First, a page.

Johnson’s Baseball Journey Launches In Cocoa Beach
By Thomas Carrigan // June 27, 2012
Chasing His Dream
BREVARD COUNTY • COCOA BEACH, FLORIDA – It was the first inning of a district semifinal baseball game back in May 2009 when Merritt Island High School’s baseball team decided to challenge No. 17 again.
No. 17 was Cocoa Beach Jr./Sr. High School senior Brian Johnson.
Johnson had torched the Mustangs earlier in the season, hitting a three-run homer while also striking out 12 hitters in six innings.
Determined not to let Johnson beat them again, the Mustang’s coaching staff intentionally walked Johnson every time he came up to bat, six times total in two games.
With ace pitcher Kyle Van Alstine (who is now pitching for Air Force Academy) on the mound for Merritt Island, the Mustangs challenged Johnson with a fastball in the first inning. With one swing of the bat, Johnson was soon circling the bases after he deposited his 17th career home run over the right field fence.
Driven To Succeed
According to former Cocoa Beach baseball coach Matt Kellam, Brian’s success on the field was a result of the hundreds of hours he spent working on his game.
“Brian put the time in and was reaping the rewards,” Kellam said.
“He was driven to succeed and worked extremely hard to become the player he is. Most high school athletes do not want to put in the extra hours in the cage, the bullpen or long toss.
“Brian Johnson was one of the most fundamentally skilled baseball players that I had seen in my time as a player and coach,” he said.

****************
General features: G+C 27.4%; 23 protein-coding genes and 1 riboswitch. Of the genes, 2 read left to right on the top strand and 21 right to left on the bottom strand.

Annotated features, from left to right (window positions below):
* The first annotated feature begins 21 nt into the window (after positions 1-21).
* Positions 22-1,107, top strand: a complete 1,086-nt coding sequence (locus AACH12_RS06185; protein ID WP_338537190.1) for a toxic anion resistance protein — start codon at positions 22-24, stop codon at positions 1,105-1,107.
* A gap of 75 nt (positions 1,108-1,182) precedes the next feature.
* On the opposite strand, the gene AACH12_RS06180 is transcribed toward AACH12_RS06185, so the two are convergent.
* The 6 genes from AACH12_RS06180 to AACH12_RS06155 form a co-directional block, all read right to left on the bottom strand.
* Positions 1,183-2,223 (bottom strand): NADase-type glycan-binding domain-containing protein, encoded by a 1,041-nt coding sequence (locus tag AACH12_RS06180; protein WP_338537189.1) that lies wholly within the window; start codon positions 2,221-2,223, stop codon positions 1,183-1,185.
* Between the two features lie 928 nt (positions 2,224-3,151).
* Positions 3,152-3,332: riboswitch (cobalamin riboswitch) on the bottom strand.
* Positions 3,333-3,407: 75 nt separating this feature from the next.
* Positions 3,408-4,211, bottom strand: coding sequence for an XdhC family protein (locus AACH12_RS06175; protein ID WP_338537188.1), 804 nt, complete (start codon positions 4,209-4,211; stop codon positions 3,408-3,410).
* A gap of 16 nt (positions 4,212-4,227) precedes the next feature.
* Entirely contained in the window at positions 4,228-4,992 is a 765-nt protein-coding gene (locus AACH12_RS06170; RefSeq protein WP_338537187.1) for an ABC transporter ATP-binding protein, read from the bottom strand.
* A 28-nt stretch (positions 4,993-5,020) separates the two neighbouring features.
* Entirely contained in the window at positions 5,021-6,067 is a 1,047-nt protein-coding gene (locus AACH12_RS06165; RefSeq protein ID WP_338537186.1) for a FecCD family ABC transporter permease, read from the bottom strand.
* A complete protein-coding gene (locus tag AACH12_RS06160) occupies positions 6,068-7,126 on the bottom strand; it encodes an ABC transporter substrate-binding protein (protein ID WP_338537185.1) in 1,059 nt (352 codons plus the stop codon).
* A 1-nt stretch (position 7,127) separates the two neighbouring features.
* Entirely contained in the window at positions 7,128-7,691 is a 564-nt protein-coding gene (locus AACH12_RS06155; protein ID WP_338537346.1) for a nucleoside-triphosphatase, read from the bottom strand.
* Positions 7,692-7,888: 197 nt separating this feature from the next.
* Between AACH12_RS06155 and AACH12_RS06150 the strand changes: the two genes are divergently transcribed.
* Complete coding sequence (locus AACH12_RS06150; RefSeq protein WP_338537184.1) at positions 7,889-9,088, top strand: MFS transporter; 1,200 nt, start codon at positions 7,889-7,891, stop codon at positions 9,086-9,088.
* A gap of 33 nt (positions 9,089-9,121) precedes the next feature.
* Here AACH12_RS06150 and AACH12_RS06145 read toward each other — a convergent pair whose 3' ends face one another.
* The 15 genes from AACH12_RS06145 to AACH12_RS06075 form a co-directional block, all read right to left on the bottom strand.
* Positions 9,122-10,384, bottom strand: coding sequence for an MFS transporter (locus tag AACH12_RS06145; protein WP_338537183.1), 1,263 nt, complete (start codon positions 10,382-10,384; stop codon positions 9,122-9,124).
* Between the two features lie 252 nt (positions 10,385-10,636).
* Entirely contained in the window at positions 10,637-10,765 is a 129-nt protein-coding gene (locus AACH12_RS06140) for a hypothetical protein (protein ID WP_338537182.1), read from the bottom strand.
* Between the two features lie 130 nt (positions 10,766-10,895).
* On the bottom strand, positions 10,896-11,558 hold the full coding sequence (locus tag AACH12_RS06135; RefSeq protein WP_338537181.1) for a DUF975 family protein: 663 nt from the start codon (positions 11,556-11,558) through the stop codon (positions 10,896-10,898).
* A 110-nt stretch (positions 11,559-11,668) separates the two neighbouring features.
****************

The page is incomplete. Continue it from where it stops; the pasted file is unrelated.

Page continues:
Fast forward three years later and Johnson is still hurting teams with his arm and bat.
Johnson was named the Southeastern Conference Player of the Week in May and he was a big reason why the University of Florida Gators baseball team was ranked in the top five for the majority of the 2012 season before being knocked out of the College World Series last week.
As a 6-foot-4 and 230-pound junior for the Gators, Johnson pitched in the weekend rotation for all three seasons he attended the University of Florida while also serving as the Gators’ primary designated hitter.
This season, he was been named to the Golden Spikes Award watch list, given to the top amateur baseball player in the country and also was on the “John Olerud Two-Way Player of the Year Award” watch list.
After earning Space Coast Player of the Year honors in 2008 and 2009 for Cocoa Beach, the honors didn’t stop for Johnson as he was named a Freshman All-American by Baseball America in 2010 and First-Team All-SEC in 2011.
Team USA: ‘Proud To Represent My Country’
While helping lead the Gators to back to back appearances in the College World Series, Johnson also suited up for Team USA the past two summers.
“Team USA was one of the best experiences I ever had in my life,” Johnson said.
“Traveling to Taiwan and Japan and playing with some of the best players in the country was a once-in-a-lifetime experience. I never felt more proud to represent my country.”
After accomplishing these feats over the past half-decade, many would think that the southpaw was born to play baseball.
However, he wasn’t even born a lefty. Johnson is a natural right hander.
His father, Billy Johnson Sr., had an interesting story on what led to his son to become a lefty.
“When Brian was about 3, he started swinging one of those big orange Flintstone bats,” his father said.
“One day, I was watching him hit and swing right and left-handed. So I started working with him to swing from the left side. His older brother and sister were right-handed and he’d ask me why they were doing it that way. I used to joke with him that ‘they were doing it wrong.’ My mother used to work with him when she was babysitting him and being a lefty just started to become natural for him. He still bowls and writes right-handed though.”